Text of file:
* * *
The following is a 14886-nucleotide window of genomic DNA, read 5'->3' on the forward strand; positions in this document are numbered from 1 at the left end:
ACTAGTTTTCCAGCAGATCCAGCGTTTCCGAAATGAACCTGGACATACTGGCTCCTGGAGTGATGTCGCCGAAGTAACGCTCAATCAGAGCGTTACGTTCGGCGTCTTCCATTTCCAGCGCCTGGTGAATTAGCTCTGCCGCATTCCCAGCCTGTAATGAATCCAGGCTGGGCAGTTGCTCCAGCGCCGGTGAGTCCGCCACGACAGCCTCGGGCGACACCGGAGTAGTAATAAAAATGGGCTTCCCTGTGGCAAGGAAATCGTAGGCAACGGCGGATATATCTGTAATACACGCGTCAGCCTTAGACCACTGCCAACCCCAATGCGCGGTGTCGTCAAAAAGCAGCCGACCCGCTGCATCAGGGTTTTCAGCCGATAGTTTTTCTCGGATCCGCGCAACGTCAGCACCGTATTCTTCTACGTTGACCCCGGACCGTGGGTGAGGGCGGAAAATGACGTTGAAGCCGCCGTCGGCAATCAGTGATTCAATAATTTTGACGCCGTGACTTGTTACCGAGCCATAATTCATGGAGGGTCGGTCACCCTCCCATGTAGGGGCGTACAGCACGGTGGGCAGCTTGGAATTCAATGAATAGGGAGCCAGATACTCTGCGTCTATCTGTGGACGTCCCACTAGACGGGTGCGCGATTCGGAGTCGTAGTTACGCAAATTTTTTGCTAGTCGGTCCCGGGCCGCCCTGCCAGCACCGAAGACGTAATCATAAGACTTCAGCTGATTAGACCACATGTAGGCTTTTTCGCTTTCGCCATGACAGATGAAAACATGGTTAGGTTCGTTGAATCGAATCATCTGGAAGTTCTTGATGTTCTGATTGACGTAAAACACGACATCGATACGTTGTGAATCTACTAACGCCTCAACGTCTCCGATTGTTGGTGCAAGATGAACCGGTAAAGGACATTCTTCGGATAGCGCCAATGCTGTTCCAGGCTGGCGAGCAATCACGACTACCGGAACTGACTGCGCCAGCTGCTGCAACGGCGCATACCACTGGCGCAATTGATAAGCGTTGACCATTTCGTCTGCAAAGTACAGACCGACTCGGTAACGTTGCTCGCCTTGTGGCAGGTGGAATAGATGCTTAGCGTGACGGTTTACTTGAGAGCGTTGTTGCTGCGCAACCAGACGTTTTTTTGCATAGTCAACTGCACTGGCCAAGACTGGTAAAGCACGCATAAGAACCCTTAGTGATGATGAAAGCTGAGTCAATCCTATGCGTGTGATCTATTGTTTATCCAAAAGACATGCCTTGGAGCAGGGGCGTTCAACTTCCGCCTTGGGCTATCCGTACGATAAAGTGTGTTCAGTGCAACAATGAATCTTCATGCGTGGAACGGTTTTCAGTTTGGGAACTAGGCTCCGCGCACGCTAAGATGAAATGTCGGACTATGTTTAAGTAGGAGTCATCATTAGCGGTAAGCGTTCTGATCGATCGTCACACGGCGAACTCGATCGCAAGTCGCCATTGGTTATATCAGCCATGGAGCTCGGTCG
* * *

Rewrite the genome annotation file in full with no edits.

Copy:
The following is a 14886-nucleotide window of genomic DNA, read 5'->3' on the forward strand; positions in this document are numbered from 1 at the left end:
ACTAGTTTTCCAGCAGATCCAGCGTTTCCGAAATGAACCTGGACATACTGGCTCCTGGAGTGATGTCGCCGAAGTAACGCTCAATCAGAGCGTTACGTTCGGCGTCTTCCATTTCCAGCGCCTGGTGAATTAGCTCTGCCGCATTCCCAGCCTGTAATGAATCCAGGCTGGGCAGTTGCTCCAGCGCCGGTGAGTCCGCCACGACAGCCTCGGGCGACACCGGAGTAGTAATAAAAATGGGCTTCCCTGTGGCAAGGAAATCGTAGGCAACGGCGGATATATCTGTAATACACGCGTCAGCCTTAGACCACTGCCAACCCCAATGCGCGGTGTCGTCAAAAAGCAGCCGACCCGCTGCATCAGGGTTTTCAGCCGATAGTTTTTCTCGGATCCGCGCAACGTCAGCACCGTATTCTTCTACGTTGACCCCGGACCGTGGGTGAGGGCGGAAAATGACGTTGAAGCCGCCGTCGGCAATCAGTGATTCAATAATTTTGACGCCGTGACTTGTTACCGAGCCATAATTCATGGAGGGTCGGTCACCCTCCCATGTAGGGGCGTACAGCACGGTGGGCAGCTTGGAATTCAATGAATAGGGAGCCAGATACTCTGCGTCTATCTGTGGACGTCCCACTAGACGGGTGCGCGATTCGGAGTCGTAGTTACGCAAATTTTTTGCTAGTCGGTCCCGGGCCGCCCTGCCAGCACCGAAGACGTAATCATAAGACTTCAGCTGATTAGACCACATGTAGGCTTTTTCGCTTTCGCCATGACAGATGAAAACATGGTTAGGTTCGTTGAATCGAATCATCTGGAAGTTCTTGATGTTCTGATTGACGTAAAACACGACATCGATACGTTGTGAATCTACTAACGCCTCAACGTCTCCGATTGTTGGTGCAAGATGAACCGGTAAAGGACATTCTTCGGATAGCGCCAATGCTGTTCCAGGCTGGCGAGCAATCACGACTACCGGAACTGACTGCGCCAGCTGCTGCAACGGCGCATACCACTGGCGCAATTGATAAGCGTTGACCATTTCGTCTGCAAAGTACAGACCGACTCGGTAACGTTGCTCGCCTTGTGGCAGGTGGAATAGATGCTTAGCGTGACGGTTTACTTGAGAGCGTTGTTGCTGCGCAACCAGACGTTTTTTTGCATAGTCAACTGCACTGGCCAAGACTGGTAAAGCACGCATAAGAACCCTTAGTGATGATGAAAGCTGAGTCAATCCTATGCGTGTGATCTATTGTTTATCCAAAAGACATGCCTTGGAGCAGGGGCGTTCAACTTCCGCCTTGGGCTATCCGTACGATAAAGTGTGTTCAGTGCAACAATGAATCTTCATGCGTGGAACGGTTTTCAGTTTGGGAACTAGGCTCCGCGCACGCTAAGATGAAATGTCGGACTATGTTTAAGTAGGAGTCATCATTAGCGGTAAGCGTTCTGATCGATCGTCACACGGCGAACTCGATCGCAAGTCGCCATTGGTTATATCAGCCATGGAGCTCGGTCG